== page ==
U. S. bud­get gap tops $ 3 trillion

Spend­ing in re­sponse to the pan­demic triples the deficit, set­ting a record.

Los Angeles Times - - BUSINESS -

The U. S. bud­get deficit more than tripled to a record $ 3.1 trillion in the lat­est fis­cal year on the gov­ern­ment’s mas­sive spend­ing aimed at soft­en­ing the blow from the COVID- 19 pan­demic.

The in­crease brought the deficit as a share of gross do­mes­tic prod­uct to 16% in the year that ended in Septem­ber, the largest since 1945, a Trea­sury Depart­ment re­port showed Fri­day.

At the end of the fi­nan­cial cri­sis in 2009, the ra­tio was close to 10% be­fore slowly nar­row­ing through 2015.

In­vestors have handed the gov­ern­ment ul­tra- low bor­row­ing costs to f inance the spend­ing, re­sult­ing in a 9% drop in fed­eral in­ter­est pay­ments dur­ing the year.

But the na­tional debt is now big­ger than the size of the econ­omy, and it could be al­most double GDP by 2050 as an ag­ing pop­u­la­tion places more de­mands on pro­grams such as So­cial Se­cu­rity and Medi­care, ac­cord­ing to the Con­gres­sional Bud­get Of­fice.

The risk is that in the long term, ris­ing debt could end up spark­ing inf la­tion and re­pelling in­vestors if the mar­ket be­comes too sat­u­rated.

Fed­eral Re­serve Chair­man Jerome H. Pow­ell and other of­fi­cials say even­tu­ally the debt tra­jec­tory will need to be ad­dressed, but now isn’t the time to worry be­cause un­em­ploy­ment re­mains high and the pan­demic shut­down has crushed many busi­nesses, war­rant­ing fur­ther sup­port for the econ­omy.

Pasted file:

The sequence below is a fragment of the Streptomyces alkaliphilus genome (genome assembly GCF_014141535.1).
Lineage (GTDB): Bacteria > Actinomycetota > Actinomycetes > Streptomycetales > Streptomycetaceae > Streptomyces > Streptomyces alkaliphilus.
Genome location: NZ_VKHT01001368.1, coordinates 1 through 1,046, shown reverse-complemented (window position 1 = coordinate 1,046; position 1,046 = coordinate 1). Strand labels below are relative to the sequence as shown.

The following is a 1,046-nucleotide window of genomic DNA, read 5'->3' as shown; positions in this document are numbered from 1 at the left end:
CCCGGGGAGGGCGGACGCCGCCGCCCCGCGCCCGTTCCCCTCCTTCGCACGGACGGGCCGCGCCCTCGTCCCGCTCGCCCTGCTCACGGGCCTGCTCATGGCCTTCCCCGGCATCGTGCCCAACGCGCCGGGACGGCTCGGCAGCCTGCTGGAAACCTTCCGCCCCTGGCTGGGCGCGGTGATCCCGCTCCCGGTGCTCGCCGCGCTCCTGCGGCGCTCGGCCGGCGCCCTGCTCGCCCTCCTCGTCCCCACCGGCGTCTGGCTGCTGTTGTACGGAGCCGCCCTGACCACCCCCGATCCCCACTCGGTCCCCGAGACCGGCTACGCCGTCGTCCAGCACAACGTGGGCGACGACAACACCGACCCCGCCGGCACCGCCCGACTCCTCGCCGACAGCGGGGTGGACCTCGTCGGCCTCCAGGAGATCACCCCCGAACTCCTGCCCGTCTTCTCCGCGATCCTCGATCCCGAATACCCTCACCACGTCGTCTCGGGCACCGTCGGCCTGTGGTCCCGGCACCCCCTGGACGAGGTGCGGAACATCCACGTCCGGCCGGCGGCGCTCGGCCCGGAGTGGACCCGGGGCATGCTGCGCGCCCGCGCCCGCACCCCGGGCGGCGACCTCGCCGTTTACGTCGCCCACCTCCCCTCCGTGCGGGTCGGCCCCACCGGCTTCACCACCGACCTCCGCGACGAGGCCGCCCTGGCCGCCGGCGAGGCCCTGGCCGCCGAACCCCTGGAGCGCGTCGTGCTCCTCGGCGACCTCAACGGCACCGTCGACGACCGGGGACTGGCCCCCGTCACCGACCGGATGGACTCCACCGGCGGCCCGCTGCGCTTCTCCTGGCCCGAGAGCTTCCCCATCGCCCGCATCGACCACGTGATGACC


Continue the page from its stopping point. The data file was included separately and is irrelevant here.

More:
Al­though the cen­tral bank cut the bench­mark in­ter­est rate to near zero in March and ex­pects to keep bor­row­ing costs very low for years to come, law­mak­ers re­main dead­locked over ad­di­tional fis­cal aid ahead of the Nov. 3 elec­tion.

The re­port showed fed­eral spend­ing jumped 47.3% to $ 6.55 trillion in fis­cal 2020, driven by in­creased out­lays for un­em­ploy­ment com­pen­sa­tion and small busi­nesses that were ap­proved by Pres­i­dent Trump and Congress.

Gov­ern­ment rev­enue de­clined 1.2% as re­ceipts from

in­di­vid­ual and cor­po­rate in­come taxes fell amid the pan­demic shut­downs.

Un­der­scor­ing the mas­sive f is­cal re­lief ef­forts this year, the Trea­sury’s re­port showed $ 275 bil­lion in out­lays for fed­eral ad­di­tional un­em­ploy­ment com­pen­sa­tion that in­cluded the now­ex­pired $ 600 sup­ple­men­tal weekly job­less pay­ments. Spend­ing for state un­em­ploy­ment ben­e­fits to­taled nearly $ 196 bil­lion in the f is­cal year.

Spend­ing on na­tional de­fense went from the sec­ond­largest out­lay in fis­cal 2019 to fifth in 2020 as the pan­demic in­duced larger spend­ing for in­come se­cu­rity, health and Medi­care.

Of­fi­cials say even­tu­ally the debt tra­jec­tory will need to be ad­dressed, but now isn’t the time to worry be­cause un­em­ploy­ment re­mains high.

THE NA­TIONAL DEBT Carolyn Kaster As­so­ci­ated Press

is now big­ger than the econ­omy, and it could be al­most double GDP by 2050. Above, the U. S. f lag f lies at the Capi­tol in Wash­ing­ton.

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